Sunday, January 12, 2020

Dark Mode for the win

Ever since Dark Mode arrived in macOS Mojave, I knew it marked the future of UI design. Now that iOS, Windows 10, and all major browsers also support dark mode, it's time for my projects to embrace the dark side!

You may wonder, haven't you tried a dark theme before? That's true, but the user had to manually toggle it for his or herself. Now that browsers can detect whether you're on light or dark mode, webpages have the ability to automatically enable dark themes. A win, win for everyone!

Here's how I intend to handle dark mode on my future dark-enabled projects:

  • By default, set the theme to light or dark based on the systemwide theme.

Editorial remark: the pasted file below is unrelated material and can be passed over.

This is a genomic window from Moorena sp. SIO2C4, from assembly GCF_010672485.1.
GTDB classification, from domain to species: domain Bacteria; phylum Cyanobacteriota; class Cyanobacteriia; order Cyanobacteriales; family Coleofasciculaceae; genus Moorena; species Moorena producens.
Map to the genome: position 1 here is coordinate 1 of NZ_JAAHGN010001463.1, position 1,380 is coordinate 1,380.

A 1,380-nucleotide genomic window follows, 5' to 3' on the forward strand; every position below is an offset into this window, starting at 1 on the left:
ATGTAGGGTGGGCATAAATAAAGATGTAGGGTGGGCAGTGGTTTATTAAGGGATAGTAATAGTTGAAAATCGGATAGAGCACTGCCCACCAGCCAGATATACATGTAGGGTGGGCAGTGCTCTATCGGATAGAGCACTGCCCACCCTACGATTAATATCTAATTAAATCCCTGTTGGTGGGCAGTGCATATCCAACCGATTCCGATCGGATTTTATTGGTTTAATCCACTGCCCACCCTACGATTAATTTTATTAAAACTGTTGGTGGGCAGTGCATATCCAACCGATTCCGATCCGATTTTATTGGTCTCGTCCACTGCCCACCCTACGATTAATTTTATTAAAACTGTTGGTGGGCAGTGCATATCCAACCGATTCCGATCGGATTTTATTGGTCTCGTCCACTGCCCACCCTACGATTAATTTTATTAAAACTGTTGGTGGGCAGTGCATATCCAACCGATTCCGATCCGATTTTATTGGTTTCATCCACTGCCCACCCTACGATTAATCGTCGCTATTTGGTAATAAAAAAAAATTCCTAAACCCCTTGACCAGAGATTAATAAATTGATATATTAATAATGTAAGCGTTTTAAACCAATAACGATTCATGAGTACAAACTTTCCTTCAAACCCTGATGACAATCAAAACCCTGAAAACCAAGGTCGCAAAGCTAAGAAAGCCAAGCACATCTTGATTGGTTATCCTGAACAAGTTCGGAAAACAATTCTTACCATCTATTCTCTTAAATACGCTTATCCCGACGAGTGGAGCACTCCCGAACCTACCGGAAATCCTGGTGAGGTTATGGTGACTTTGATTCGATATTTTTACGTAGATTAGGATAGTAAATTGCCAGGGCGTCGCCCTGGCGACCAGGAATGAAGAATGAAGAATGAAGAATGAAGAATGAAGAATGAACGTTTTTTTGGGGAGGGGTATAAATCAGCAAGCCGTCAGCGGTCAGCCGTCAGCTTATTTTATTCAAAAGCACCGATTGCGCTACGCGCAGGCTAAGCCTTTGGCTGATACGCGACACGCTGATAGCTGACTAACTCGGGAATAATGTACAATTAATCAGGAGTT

• The user can toggle light or dark themes via a button on the project. This means the user can use the project's dark theme while on their system's light mode, and vice versa.
  • If the browser does not support dark mode, use the light theme by default. The theme toggle should still work, though.
  • If JavaScript is disabled, use the light theme by default, and hide the theme toggle if possible since the toggle won't work.

To practice dark mode, I edited my GitHub homepage, a basic landing page with links to my projects.



I hope to one day enable full dark mode support on my other games, such as I am Thinking of a Number and So Many Numbers. In the distant future, I may add a dark theme to the Games by Tim site as well.

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